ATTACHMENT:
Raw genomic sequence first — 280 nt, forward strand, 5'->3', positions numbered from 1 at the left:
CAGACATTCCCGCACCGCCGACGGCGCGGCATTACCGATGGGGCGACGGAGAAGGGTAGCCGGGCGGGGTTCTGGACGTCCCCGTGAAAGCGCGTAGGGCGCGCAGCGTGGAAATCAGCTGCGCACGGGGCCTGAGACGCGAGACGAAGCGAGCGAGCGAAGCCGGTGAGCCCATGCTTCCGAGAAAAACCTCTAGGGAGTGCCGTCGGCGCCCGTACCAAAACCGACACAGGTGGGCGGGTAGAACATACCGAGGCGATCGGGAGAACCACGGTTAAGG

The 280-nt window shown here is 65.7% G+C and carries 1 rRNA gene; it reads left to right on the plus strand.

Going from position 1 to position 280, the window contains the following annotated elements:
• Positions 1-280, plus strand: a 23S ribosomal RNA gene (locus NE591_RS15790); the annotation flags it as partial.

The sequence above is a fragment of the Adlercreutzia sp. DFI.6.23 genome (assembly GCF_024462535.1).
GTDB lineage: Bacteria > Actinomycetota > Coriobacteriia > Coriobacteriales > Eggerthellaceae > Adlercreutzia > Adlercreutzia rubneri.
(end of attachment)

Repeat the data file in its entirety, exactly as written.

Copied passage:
Raw genomic sequence first — 280 nt, forward strand, 5'->3', positions numbered from 1 at the left:
CAGACATTCCCGCACCGCCGACGGCGCGGCATTACCGATGGGGCGACGGAGAAGGGTAGCCGGGCGGGGTTCTGGACGTCCCCGTGAAAGCGCGTAGGGCGCGCAGCGTGGAAATCAGCTGCGCACGGGGCCTGAGACGCGAGACGAAGCGAGCGAGCGAAGCCGGTGAGCCCATGCTTCCGAGAAAAACCTCTAGGGAGTGCCGTCGGCGCCCGTACCAAAACCGACACAGGTGGGCGGGTAGAACATACCGAGGCGATCGGGAGAACCACGGTTAAGG

The 280-nt window shown here is 65.7% G+C and carries 1 rRNA gene; it reads left to right on the plus strand.

Going from position 1 to position 280, the window contains the following annotated elements:
• Positions 1-280, plus strand: a 23S ribosomal RNA gene (locus NE591_RS15790); the annotation flags it as partial.

The sequence above is a fragment of the Adlercreutzia sp. DFI.6.23 genome (assembly GCF_024462535.1).
GTDB lineage: Bacteria > Actinomycetota > Coriobacteriia > Coriobacteriales > Eggerthellaceae > Adlercreutzia > Adlercreutzia rubneri.